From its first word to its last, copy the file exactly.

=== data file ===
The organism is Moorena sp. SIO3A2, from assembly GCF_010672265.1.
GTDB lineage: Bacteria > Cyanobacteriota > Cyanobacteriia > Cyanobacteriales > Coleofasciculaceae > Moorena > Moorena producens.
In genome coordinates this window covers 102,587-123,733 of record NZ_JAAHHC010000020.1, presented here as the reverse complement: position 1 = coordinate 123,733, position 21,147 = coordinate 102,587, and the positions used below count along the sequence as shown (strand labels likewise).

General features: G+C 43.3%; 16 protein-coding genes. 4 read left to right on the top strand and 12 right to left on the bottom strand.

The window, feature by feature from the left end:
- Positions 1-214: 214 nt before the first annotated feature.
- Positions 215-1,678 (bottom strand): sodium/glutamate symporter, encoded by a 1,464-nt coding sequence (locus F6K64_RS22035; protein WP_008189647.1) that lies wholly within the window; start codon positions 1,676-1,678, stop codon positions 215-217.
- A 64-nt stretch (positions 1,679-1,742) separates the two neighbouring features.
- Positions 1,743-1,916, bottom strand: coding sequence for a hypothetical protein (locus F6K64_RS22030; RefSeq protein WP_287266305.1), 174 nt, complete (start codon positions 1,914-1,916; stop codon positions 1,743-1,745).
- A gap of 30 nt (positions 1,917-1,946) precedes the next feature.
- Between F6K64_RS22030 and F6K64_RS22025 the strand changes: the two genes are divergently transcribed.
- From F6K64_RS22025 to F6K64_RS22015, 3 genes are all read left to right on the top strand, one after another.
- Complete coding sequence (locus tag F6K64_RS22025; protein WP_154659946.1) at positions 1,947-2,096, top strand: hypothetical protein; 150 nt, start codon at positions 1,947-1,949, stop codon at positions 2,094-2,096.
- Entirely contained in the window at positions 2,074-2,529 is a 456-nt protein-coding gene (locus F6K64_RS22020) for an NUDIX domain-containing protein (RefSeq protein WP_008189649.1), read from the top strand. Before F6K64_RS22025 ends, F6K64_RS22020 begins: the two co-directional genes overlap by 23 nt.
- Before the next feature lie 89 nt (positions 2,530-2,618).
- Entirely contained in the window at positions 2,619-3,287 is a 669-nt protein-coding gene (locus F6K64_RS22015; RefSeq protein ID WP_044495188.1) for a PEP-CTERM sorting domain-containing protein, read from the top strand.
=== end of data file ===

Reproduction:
The organism is Moorena sp. SIO3A2, from assembly GCF_010672265.1.
GTDB lineage: Bacteria > Cyanobacteriota > Cyanobacteriia > Cyanobacteriales > Coleofasciculaceae > Moorena > Moorena producens.
In genome coordinates this window covers 102,587-123,733 of record NZ_JAAHHC010000020.1, presented here as the reverse complement: position 1 = coordinate 123,733, position 21,147 = coordinate 102,587, and the positions used below count along the sequence as shown (strand labels likewise).

General features: G+C 43.3%; 16 protein-coding genes. 4 read left to right on the top strand and 12 right to left on the bottom strand.

The window, feature by feature from the left end:
- Positions 1-214: 214 nt before the first annotated feature.
- Positions 215-1,678 (bottom strand): sodium/glutamate symporter, encoded by a 1,464-nt coding sequence (locus F6K64_RS22035; protein WP_008189647.1) that lies wholly within the window; start codon positions 1,676-1,678, stop codon positions 215-217.
- A 64-nt stretch (positions 1,679-1,742) separates the two neighbouring features.
- Positions 1,743-1,916, bottom strand: coding sequence for a hypothetical protein (locus F6K64_RS22030; RefSeq protein WP_287266305.1), 174 nt, complete (start codon positions 1,914-1,916; stop codon positions 1,743-1,745).
- A gap of 30 nt (positions 1,917-1,946) precedes the next feature.
- Between F6K64_RS22030 and F6K64_RS22025 the strand changes: the two genes are divergently transcribed.
- From F6K64_RS22025 to F6K64_RS22015, 3 genes are all read left to right on the top strand, one after another.
- Complete coding sequence (locus tag F6K64_RS22025; protein WP_154659946.1) at positions 1,947-2,096, top strand: hypothetical protein; 150 nt, start codon at positions 1,947-1,949, stop codon at positions 2,094-2,096.
- Entirely contained in the window at positions 2,074-2,529 is a 456-nt protein-coding gene (locus F6K64_RS22020) for an NUDIX domain-containing protein (RefSeq protein WP_008189649.1), read from the top strand. Before F6K64_RS22025 ends, F6K64_RS22020 begins: the two co-directional genes overlap by 23 nt.
- Before the next feature lie 89 nt (positions 2,530-2,618).
- Entirely contained in the window at positions 2,619-3,287 is a 669-nt protein-coding gene (locus F6K64_RS22015; RefSeq protein ID WP_044495188.1) for a PEP-CTERM sorting domain-containing protein, read from the top strand.